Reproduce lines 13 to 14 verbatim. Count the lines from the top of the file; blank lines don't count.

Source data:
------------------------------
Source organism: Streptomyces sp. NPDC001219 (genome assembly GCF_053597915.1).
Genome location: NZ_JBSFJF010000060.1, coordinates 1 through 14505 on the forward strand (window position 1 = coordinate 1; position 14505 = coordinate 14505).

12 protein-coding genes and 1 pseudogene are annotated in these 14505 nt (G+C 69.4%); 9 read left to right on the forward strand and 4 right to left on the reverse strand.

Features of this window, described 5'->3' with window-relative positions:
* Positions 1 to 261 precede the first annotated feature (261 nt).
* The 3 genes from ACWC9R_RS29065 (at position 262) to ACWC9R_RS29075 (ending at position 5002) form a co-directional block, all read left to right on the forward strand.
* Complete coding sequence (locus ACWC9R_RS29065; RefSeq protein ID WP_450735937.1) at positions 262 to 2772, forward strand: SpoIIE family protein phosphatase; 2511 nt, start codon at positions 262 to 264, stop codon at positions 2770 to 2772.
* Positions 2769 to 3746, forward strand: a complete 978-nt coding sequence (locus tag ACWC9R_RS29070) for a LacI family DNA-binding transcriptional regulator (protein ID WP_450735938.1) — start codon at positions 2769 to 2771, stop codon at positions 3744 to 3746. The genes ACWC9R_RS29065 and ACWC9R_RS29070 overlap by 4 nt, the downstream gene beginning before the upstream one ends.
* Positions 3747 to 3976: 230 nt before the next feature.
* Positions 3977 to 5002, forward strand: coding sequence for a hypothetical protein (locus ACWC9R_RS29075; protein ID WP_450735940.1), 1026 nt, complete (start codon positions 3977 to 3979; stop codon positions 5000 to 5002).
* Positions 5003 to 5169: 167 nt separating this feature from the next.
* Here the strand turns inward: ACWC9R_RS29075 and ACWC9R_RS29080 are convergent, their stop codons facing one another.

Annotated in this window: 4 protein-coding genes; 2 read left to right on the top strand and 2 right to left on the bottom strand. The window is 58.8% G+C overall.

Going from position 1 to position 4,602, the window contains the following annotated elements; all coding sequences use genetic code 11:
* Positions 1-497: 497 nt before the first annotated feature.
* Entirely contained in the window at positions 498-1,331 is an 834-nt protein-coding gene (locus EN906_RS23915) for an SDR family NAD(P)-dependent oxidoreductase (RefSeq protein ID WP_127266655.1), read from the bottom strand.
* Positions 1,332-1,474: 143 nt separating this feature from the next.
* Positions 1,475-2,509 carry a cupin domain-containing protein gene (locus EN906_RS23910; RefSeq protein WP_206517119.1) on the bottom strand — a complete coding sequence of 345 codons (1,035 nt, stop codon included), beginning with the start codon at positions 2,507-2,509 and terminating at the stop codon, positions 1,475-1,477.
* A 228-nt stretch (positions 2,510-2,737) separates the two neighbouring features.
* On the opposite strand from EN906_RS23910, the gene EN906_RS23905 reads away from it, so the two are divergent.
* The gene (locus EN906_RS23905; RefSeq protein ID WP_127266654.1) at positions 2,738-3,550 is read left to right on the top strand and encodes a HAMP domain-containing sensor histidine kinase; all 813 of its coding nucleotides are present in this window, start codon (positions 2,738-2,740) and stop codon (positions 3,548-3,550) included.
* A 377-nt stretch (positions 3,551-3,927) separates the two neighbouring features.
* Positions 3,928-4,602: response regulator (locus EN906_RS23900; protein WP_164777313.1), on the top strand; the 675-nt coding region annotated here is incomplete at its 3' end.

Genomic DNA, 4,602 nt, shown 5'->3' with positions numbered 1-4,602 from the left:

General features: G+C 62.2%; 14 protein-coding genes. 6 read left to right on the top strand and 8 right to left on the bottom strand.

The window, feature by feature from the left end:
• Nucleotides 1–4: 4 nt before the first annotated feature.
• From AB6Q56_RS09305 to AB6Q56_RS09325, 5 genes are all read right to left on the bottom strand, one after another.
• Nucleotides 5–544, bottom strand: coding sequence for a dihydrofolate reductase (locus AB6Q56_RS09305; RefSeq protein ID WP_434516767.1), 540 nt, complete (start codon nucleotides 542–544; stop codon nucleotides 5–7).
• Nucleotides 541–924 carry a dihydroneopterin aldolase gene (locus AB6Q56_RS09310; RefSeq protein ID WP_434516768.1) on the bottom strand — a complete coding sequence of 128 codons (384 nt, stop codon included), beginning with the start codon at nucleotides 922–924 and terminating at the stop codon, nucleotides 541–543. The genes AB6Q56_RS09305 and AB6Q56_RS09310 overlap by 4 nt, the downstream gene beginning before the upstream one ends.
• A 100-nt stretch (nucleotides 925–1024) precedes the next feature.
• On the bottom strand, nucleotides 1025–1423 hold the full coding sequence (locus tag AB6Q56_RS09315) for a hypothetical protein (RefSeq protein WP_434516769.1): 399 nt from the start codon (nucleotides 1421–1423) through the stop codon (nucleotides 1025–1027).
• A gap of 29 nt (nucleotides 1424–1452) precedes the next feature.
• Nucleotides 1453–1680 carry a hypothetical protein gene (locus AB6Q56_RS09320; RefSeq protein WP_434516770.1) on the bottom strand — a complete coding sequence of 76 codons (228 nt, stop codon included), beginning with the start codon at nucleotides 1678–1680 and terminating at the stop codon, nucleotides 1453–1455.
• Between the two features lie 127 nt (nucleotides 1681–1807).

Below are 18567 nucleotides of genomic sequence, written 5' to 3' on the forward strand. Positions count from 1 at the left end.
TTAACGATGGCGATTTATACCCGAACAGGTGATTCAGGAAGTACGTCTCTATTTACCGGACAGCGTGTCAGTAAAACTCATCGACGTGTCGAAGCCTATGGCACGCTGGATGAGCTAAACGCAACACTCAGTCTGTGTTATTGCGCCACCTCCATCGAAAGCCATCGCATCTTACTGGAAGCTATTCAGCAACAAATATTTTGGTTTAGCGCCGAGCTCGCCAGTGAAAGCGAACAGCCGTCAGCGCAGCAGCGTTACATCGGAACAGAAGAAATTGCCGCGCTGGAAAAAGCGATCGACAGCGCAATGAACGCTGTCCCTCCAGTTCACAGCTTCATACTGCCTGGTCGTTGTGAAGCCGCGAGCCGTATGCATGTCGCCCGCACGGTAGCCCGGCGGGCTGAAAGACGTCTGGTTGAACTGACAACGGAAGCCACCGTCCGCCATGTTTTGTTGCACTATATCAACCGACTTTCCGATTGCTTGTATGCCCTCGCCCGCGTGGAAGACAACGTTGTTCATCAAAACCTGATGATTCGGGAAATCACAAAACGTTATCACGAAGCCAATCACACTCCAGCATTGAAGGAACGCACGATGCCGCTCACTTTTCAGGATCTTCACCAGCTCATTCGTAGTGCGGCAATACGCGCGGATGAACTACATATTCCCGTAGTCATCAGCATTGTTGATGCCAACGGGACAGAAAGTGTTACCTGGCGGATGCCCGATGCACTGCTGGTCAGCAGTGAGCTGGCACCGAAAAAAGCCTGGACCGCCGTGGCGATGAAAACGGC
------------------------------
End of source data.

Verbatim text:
Annotated in this window: 4 protein-coding genes; 2 read left to right on the top strand and 2 right to left on the bottom strand. The window is 58.8% G+C overall.

Going from position 1 to position 4,602, the window contains the following annotated elements; all coding sequences use genetic code 11: